I’ll be honest - I’m a first time blogger at the upper end of the YP age group – almost an OP. When I was invited to be a guest blogger, I struggled with what might keep everyone interested. What kind of fabulous wisdom could I possibly impart that would keep people on the edge of their seats?
I guess before I dive into this whole blog thing, I should share a little information about myself. I’ll celebrate my 8th annual 30th birthday this year. I have 2 children, a husband and a dog…I’m the only female in the house. J
In my work life, I both fell into and fell in love with the hospitality industry. I’ve worked at Grand Traverse Resort & Spa for almost 10 years. I started out as a receptionist and have worked my way up to my current role as Associate Director of Sales. I lead a team of six sales professionals and we are responsible for about 70 percent of resort business each year.
For my YP Involvement, my first event was the very first YP Education Conference. I knew right then that I wanted to be more involved with the educational aspect and served as Chair for the last three YP Education Conferences.
OK, let’s do this – here are the top eight things I’ve learned along the way and things I wish I would’ve known:
1. Take care of your own professional development. The more you learn and the more you surround yourself with other intelligent people, the more you’ll be able to give back to your team when you’re a leader.
2. Try to see the good in people. I know, it sounds very Disney of me and I’m not a “rose-colored glasses” kind of girl. But we all have bad days, rough starts, and things going on at home that affect our day. Try to see past that when someone is taking out their bad day on you and just give your biggest smile…what can you do to make their day better? You could make someone’s day!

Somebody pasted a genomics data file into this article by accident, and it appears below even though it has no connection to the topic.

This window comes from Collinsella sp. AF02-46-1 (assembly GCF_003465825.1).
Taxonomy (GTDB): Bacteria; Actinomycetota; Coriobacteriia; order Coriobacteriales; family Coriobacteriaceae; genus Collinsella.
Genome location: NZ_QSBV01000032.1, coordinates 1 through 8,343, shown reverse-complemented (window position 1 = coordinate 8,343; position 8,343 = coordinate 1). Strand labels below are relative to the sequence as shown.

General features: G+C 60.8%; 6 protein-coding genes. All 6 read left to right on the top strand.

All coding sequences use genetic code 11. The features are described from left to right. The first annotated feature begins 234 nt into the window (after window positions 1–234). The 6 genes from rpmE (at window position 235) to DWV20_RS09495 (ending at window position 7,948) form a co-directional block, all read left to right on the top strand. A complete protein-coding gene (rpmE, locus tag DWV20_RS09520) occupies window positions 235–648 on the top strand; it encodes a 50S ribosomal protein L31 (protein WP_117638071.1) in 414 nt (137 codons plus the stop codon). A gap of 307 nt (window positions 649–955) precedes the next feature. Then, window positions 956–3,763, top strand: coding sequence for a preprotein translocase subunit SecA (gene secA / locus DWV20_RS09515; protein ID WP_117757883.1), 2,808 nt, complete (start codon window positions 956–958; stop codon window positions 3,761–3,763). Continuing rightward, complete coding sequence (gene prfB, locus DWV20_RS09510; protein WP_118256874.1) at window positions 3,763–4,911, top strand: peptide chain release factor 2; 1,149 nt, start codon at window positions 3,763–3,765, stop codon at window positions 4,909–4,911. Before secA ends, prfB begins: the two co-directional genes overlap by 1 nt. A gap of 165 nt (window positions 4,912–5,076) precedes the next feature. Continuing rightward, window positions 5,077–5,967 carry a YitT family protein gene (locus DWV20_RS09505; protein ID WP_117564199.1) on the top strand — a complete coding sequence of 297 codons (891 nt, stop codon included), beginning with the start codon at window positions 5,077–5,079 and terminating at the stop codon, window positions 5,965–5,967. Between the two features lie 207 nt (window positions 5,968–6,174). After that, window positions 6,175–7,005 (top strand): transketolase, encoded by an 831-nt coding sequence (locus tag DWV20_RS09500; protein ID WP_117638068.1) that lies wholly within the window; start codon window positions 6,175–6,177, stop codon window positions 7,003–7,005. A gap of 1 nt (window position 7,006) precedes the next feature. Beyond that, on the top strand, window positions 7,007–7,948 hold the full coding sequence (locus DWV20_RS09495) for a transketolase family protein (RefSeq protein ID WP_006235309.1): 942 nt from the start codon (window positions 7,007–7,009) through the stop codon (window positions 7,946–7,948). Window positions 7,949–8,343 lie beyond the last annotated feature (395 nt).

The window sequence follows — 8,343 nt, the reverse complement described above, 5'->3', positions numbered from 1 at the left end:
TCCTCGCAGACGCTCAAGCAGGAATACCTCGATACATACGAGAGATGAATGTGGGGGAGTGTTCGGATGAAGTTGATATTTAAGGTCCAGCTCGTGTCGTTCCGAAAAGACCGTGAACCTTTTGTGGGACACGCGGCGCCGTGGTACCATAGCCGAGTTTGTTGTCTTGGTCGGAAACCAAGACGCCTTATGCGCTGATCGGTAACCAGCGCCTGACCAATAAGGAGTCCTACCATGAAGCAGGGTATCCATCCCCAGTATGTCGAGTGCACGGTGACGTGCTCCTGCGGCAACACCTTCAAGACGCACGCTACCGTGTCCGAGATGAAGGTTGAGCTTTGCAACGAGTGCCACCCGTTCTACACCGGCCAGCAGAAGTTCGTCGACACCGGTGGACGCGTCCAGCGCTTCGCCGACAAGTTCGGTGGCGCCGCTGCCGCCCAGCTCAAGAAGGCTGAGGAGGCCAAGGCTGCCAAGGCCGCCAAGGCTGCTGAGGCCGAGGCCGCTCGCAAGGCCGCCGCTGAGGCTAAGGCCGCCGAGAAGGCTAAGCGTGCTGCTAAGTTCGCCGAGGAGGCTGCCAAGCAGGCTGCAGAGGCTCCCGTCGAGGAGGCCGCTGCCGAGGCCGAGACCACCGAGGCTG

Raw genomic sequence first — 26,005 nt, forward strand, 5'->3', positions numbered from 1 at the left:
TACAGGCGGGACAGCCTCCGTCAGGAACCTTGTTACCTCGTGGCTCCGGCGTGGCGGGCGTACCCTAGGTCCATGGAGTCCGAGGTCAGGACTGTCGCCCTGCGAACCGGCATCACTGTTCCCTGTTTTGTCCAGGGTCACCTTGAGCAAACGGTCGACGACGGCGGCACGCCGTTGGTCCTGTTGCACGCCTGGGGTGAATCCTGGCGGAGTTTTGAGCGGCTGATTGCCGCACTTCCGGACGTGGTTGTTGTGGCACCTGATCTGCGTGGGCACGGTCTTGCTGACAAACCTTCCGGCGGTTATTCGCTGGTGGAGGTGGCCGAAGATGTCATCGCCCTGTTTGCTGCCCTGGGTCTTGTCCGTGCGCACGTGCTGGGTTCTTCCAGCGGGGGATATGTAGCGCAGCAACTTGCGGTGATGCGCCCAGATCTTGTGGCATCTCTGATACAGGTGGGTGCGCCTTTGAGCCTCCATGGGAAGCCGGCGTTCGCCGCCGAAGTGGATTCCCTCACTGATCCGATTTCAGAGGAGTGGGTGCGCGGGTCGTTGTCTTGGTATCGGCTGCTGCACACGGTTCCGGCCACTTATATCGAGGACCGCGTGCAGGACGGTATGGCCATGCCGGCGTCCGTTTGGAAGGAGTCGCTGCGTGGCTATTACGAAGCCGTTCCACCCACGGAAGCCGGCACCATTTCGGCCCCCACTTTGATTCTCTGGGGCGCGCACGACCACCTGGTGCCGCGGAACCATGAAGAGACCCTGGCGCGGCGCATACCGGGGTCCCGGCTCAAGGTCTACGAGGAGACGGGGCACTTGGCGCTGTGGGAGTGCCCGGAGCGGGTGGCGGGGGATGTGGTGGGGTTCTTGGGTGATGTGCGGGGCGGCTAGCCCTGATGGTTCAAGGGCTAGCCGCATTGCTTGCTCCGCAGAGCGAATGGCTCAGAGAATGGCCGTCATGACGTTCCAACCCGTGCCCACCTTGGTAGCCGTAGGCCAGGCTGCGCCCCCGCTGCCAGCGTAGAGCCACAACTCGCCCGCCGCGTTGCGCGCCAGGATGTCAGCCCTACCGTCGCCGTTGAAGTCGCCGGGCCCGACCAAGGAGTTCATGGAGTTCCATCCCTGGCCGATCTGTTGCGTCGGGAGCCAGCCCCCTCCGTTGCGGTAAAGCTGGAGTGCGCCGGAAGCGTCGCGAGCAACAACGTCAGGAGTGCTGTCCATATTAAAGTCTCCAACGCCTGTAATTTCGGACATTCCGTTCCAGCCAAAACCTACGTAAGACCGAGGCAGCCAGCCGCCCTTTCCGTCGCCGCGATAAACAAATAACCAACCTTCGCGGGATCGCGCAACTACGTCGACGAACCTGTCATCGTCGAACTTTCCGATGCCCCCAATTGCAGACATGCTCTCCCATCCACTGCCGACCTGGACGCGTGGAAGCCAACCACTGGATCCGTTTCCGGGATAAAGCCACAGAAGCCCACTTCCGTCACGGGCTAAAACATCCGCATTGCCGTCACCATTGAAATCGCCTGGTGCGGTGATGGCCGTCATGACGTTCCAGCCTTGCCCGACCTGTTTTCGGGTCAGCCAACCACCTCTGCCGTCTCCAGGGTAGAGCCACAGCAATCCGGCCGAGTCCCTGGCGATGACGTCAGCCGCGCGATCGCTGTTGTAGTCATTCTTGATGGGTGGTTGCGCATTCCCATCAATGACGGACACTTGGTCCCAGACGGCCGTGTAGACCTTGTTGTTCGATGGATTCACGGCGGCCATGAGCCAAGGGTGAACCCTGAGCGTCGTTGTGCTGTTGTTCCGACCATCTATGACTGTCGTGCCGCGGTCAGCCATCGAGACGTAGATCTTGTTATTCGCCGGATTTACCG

3. Work/Life Balance. That’s funny. Really, what I’ve learned about balance is this: Discover your ability to say “no.” You don’t have to go to every cocktail reception, volunteer for every event and sit on 52 boards. You’ll end up spreading yourself thin and not making a difference anywhere. Choose the one or two organizations that will better you as a professional and individual and then pour your heart into it. Your family will thank you and your career will be better off.
4. Support the people around you. In general, be nice. Positive attitude is mandatory. Good leaders don’t claw their way to the top. They’re taken to the top by the team that carries them there.
5. Be the new guy. Not the “I’m lost, where’s the bathroom?” new guy. What I mean is, never lose that excitement you had on the first day. Important for any job - especially important in the Sales and Marketing world. If you’re not excited about what you’re doing, neither are your customers.
6. Treat people as individuals. I’ve learned it’s not possible to be fair to everyone treating them as a lump sum group. Each person has their own unique traits, or life things that are important to them. Recognize and value what makes your team members individuals and you’ll function better as a team.
7. Take care of your health, mind and body. Step away from your desk, work out, take a vacation. Make working 70 hours a week the exception and not the norm. Respect yourself and value your own time. Your family will thank you and you’re showing your children, our future YPs, the respect they should give themselves before they can take care of others. Your co-workers will thank you too. They’ll thank you for being able to make a clear decision because your mind isn’t foggy from sitting at your desk for 10 hours straight. You’re refreshed and ready to conquer the day.
8. Understand your own limitations and recognize that some people are better at certain things than you. It’s OK to not be able to do it all. It’s OK to ask for help from your team. It’s OK to not be the very best at everything. It comes back to the recognizing individuals item above – we all have our strengths. The strongest teams recognize that and capitalize on the strengths of the individuals, ultimately leaving their weaknesses behind.
I know, a Top 10 is typically the “norm” for lists. But I learned that as a blogger, you should never go over one page which I’ve already done here.
See? Learning things and still breaking the rules! J